Snapchat has seen an uptick in the number of daily users last quarter
Snapchat CEO had said in 2017 that the app won’t focus on “poor countries” like India
The company has tied up with local partners like JioSaavn and Gaana.com
Messaging platform Snapchat has opened its first office in India, choosing Mumbai to set up its base in the country. The platform is looking to build a local team to understand Indian audiences better and it’s a sign that the company is moving on from its idea that India is not a rich enough market for it to monetise as successfully as it has done in the US.
Snapchat’s India team will focus on expanding strategic partnerships, building an engaged community of creators and users and servicing local advertisers. Jared Grusd, CEO of Snapchat, said that India is a strategic priority for Snap. Even though the company has headroom to grow, it has seen a 40% daily active user (DAU) increase from the second quarter of 2018 to the second quarter of 2019. Globally, Snapchat has 203 Mn DAU creating 3.5 Bn snaps everyday.
“We believe that building a team locally will allow us to create the best possible experience for local Snapchatters. We continue to expand our strategic partnerships with regional media companies add more community content, and work with local content creators,” Grusd added.
The company has been trying to set up a base in the Indian market this year. It announced the appointment of its first employee based in India, Durgesh Kaushik, former CEO and cofounder of Wishlife, to expand its international markets expansion team.
India No Longer ‘Too Poor’ For Snapchat?
In 2017, Snapchat CEO Evan Spiegel allegedly told an employee that the reason Snapchat is not focussing on the Indian market is that the “app is only for rich people.” He also added that he does not want to expand into “poor countries like India and Spain”, according to a Variety report.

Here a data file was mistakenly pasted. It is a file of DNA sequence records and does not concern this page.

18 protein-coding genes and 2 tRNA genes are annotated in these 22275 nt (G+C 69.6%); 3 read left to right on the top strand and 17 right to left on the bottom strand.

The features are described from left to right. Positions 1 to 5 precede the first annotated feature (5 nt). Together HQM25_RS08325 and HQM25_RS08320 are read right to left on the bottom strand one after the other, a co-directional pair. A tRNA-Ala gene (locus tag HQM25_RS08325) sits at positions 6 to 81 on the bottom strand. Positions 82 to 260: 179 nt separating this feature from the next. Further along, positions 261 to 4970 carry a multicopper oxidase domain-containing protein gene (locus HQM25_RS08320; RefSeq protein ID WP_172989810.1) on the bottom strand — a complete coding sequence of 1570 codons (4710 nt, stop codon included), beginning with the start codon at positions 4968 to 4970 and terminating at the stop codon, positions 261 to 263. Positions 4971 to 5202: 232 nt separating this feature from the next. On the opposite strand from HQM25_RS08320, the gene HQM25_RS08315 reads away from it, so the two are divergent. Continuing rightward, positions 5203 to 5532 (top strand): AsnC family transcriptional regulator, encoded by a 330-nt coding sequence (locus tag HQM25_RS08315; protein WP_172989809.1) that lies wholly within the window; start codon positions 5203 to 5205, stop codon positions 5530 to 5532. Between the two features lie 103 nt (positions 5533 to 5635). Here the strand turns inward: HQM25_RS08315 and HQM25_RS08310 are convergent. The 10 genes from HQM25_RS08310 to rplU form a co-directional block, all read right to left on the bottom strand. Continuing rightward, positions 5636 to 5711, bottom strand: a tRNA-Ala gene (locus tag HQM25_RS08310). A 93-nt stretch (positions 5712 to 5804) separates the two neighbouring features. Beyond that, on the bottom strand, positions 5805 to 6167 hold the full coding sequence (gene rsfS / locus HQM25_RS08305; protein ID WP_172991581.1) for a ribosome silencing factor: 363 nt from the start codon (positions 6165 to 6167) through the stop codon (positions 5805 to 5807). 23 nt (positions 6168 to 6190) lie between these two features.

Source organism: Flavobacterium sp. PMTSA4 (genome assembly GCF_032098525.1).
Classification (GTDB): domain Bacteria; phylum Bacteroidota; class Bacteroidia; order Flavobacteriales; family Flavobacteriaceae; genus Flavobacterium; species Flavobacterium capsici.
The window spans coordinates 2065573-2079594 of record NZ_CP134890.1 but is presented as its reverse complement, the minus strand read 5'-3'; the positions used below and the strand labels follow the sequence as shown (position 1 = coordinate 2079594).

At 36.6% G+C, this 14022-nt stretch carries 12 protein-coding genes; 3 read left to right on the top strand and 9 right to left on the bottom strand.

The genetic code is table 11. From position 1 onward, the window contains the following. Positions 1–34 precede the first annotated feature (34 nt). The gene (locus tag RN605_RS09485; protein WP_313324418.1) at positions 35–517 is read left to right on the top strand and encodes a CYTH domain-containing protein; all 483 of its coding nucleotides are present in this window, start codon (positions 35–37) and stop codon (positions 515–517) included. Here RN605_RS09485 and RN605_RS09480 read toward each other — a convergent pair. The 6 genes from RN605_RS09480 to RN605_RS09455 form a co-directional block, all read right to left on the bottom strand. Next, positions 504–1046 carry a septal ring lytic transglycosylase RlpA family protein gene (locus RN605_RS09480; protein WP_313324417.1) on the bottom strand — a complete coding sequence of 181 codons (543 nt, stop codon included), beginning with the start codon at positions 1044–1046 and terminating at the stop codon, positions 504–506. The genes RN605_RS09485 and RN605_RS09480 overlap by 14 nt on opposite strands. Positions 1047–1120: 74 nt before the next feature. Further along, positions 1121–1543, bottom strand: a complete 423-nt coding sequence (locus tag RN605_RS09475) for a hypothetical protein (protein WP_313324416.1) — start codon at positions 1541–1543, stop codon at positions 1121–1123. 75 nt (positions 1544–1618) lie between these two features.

This comment drew a lot of criticism given India’s rapidly-growing social media and internet services market. But Snapchat hasn’t got the reach in the Indian market that the likes of TikTok or Helo have managed, when talking about alternatives to the default platforms like Facebook, Instagram or Twitter.
If anything, Snapchat is now more keenly aware of the Indian capacity for spending and the ad money opportunity in the country. It has already partnered with brands like Pepsi, OnePlus and Cadbury in India. But in order to strengthen the content of the website, the company has tied up with local partners and content creators across media spectrum like news, sports, fashion, entertainment and beauty. It has joined hands with IPL, Lakme Fashion Week and Mood Indigo. The company also launched a SnapKit partnership with Music streaming apps like JioSaavn and Gaana.com to allow local creators to share and post music content on Snapchat.
Snapchat also hosted its first creator summit in Mumbai to engage content creators to woo Indian audience with more localised, in July. It aimed to educate and engage with the local creator community and was attended by almost 80 creators that included Malini Agarwal from MissMalini, TV comedian Gaurav Gera and Nagma Mirajar.
With localised content, Snapchat also aims to explore local languages. In April, it introduced four Indian languages – Hindi, Punjabi, Marathi and Gujarat, and is planning to launch an additional 5 languages by the end of this year. However, the new five languages haven’t been revealed. Previously, Snapchat partnered with Electoral Commission of India to create awareness among Indian voters about polling Information.